powers and the conduct of any specific the report of the special master, and he
business or power shall not be held to having submitted the same, and it ap-
limit or restrict in any manner any other hearing to the Court, from said report,
business or power of this corporation, that the said Lizzette G. Robinson is a
Article 5 as amended shall be as follows: married woman over the age of 21 years,
Article 5. The business of this corpo- and a resident of Duval County, Florida,
ration shall be conducted by a Board of and that she is capable and is competent
Directors consisting of not less than three, and qualified to take charge of and manage
nor more than eleven directors, and the fol- her own estate and property and to be-
lowing officers: A president, vice-president, come a free dealer.
secretary and treasurer. The office of see- It is therefore ordered, adjudged and de-
retary and treasurer may be held by the creed by the Court, that the said Lizzette
same person. The Board of Directors shall G. Robinson be, and she is hereby granted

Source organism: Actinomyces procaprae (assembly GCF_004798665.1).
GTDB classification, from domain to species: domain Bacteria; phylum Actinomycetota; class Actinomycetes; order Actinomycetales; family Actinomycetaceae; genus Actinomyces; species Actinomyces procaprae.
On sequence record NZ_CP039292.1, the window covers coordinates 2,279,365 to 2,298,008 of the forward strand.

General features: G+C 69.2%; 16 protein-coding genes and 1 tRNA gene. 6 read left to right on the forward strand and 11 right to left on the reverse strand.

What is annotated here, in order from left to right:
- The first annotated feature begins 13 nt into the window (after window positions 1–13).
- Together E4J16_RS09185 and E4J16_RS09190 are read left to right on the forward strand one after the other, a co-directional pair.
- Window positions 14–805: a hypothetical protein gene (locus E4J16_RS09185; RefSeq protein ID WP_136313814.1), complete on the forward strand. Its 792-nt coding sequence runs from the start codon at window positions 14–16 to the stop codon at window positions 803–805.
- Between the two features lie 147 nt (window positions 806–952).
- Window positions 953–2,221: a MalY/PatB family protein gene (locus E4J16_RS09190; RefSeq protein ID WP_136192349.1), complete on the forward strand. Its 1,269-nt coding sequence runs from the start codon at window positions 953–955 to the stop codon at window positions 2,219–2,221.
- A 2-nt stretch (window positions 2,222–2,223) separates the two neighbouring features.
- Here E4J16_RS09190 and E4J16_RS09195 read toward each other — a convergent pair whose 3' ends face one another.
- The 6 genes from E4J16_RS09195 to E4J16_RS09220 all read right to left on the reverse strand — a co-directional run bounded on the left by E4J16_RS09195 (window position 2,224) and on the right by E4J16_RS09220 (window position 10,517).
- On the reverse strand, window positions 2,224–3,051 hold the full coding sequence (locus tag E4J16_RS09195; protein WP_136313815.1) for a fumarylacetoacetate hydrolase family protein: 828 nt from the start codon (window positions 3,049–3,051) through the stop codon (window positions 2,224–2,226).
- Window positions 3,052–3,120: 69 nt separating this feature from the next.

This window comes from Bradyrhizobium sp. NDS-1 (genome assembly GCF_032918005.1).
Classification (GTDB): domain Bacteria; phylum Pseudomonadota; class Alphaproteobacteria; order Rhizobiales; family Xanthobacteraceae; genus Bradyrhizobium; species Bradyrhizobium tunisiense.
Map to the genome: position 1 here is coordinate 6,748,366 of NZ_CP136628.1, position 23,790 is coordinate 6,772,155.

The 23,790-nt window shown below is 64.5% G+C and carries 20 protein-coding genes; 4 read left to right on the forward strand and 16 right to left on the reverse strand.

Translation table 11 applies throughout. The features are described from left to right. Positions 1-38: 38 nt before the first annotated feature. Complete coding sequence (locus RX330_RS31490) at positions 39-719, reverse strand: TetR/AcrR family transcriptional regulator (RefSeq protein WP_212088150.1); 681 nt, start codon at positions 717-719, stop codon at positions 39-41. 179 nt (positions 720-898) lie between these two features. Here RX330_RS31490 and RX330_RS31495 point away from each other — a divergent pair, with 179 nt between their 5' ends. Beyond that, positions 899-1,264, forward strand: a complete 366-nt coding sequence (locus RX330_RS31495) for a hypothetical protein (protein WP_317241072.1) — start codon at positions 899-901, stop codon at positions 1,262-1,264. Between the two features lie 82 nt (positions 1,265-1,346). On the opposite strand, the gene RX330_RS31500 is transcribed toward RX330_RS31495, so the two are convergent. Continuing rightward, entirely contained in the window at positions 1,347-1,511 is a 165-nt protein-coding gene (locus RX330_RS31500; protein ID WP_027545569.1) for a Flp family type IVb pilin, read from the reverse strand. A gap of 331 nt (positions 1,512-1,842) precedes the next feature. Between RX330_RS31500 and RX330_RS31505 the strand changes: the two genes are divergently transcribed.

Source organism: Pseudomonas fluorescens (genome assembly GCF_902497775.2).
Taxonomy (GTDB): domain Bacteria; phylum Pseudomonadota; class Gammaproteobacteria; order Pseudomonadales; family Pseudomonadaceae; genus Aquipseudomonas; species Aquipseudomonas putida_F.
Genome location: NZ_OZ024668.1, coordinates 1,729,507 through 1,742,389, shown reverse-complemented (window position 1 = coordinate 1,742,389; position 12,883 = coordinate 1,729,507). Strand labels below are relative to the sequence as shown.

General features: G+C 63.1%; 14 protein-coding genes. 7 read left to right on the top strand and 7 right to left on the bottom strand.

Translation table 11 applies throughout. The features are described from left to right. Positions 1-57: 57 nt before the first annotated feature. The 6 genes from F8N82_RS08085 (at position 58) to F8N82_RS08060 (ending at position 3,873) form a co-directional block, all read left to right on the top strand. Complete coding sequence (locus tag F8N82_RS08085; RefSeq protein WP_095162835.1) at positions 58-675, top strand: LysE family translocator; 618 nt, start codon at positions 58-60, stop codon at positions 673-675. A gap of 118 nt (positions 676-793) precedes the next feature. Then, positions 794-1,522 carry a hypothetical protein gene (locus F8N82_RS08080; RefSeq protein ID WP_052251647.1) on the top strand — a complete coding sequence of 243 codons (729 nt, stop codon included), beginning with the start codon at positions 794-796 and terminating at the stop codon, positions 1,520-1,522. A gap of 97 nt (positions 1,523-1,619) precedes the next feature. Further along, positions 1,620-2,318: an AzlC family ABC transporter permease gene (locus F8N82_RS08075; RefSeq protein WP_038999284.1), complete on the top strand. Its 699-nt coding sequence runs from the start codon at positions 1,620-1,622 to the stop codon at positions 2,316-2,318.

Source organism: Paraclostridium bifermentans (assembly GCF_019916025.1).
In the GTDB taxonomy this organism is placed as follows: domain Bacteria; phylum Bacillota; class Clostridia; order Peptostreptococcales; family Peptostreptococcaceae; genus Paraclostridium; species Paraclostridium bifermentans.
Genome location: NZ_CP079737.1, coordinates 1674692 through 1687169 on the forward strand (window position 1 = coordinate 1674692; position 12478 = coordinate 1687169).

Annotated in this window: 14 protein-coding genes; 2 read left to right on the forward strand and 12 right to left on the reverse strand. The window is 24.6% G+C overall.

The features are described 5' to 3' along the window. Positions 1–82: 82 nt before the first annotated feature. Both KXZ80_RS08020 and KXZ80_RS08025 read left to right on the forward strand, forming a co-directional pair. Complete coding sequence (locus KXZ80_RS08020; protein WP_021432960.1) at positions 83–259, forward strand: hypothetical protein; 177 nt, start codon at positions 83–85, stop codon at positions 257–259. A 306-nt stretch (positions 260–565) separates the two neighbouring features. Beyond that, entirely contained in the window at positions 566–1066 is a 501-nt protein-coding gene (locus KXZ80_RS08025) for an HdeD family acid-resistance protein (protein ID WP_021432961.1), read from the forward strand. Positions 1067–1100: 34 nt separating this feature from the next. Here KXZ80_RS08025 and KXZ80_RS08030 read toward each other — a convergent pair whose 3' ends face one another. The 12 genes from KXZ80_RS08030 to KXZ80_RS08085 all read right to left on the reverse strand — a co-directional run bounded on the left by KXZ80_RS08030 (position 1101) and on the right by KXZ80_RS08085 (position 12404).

be elected by the stockholders at the an- a license to take charge of and control
nual meeting to be held on the first Tues- and manage her own estate and property,
day of August in each year, but this date and to become a free dealer in every re-
may be changed by the stockholders at spect. To sue and be sued, and to bind
any annual meeting, herself in all respects as fully as if she
The Board of Directors may appoint such were unmarried.
other officers and fix their duties, as in Done and ordered this 13th day of June,
their discretion they may see fit. A. D. 1906.
The Board of Directors shall elect the R. M. CALL,
Officers of the company and the president 6-16-5t Judge.


H. E. PRITCHETT, Pres. P. L SUTHERLAND, Vice-PresA.. D. COVINGTON, Sec'y
J. P. COUNCIL. Tress and Gen' Mgr.

THE COUNCIL TOOL CO.,
General Offices: JACKSONVILLE, FLA-